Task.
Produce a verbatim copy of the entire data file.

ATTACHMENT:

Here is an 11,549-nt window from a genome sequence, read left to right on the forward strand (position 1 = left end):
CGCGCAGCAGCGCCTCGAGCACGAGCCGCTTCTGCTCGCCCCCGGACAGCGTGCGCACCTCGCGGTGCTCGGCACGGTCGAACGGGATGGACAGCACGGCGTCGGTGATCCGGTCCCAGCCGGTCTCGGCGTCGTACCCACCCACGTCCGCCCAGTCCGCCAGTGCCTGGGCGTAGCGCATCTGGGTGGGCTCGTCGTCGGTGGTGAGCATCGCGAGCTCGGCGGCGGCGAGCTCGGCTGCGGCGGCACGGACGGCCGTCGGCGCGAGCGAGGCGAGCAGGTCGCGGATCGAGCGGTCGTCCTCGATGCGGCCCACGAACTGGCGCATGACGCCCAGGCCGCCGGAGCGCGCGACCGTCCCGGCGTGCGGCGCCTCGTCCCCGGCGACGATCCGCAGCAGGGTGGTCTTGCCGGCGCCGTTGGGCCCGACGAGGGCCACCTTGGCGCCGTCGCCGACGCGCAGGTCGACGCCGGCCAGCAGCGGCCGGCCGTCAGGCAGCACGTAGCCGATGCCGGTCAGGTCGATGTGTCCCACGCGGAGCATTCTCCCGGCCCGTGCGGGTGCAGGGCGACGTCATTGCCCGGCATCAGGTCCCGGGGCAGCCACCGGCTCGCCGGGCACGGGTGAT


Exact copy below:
Here is an 11,549-nt window from a genome sequence, read left to right on the forward strand (position 1 = left end):
CGCGCAGCAGCGCCTCGAGCACGAGCCGCTTCTGCTCGCCCCCGGACAGCGTGCGCACCTCGCGGTGCTCGGCACGGTCGAACGGGATGGACAGCACGGCGTCGGTGATCCGGTCCCAGCCGGTCTCGGCGTCGTACCCACCCACGTCCGCCCAGTCCGCCAGTGCCTGGGCGTAGCGCATCTGGGTGGGCTCGTCGTCGGTGGTGAGCATCGCGAGCTCGGCGGCGGCGAGCTCGGCTGCGGCGGCACGGACGGCCGTCGGCGCGAGCGAGGCGAGCAGGTCGCGGATCGAGCGGTCGTCCTCGATGCGGCCCACGAACTGGCGCATGACGCCCAGGCCGCCGGAGCGCGCGACCGTCCCGGCGTGCGGCGCCTCGTCCCCGGCGACGATCCGCAGCAGGGTGGTCTTGCCGGCGCCGTTGGGCCCGACGAGGGCCACCTTGGCGCCGTCGCCGACGCGCAGGTCGACGCCGGCCAGCAGCGGCCGGCCGTCAGGCAGCACGTAGCCGATGCCGGTCAGGTCGATGTGTCCCACGCGGAGCATTCTCCCGGCCCGTGCGGGTGCAGGGCGACGTCATTGCCCGGCATCAGGTCCCGGGGCAGCCACCGGCTCGCCGGGCACGGGTGAT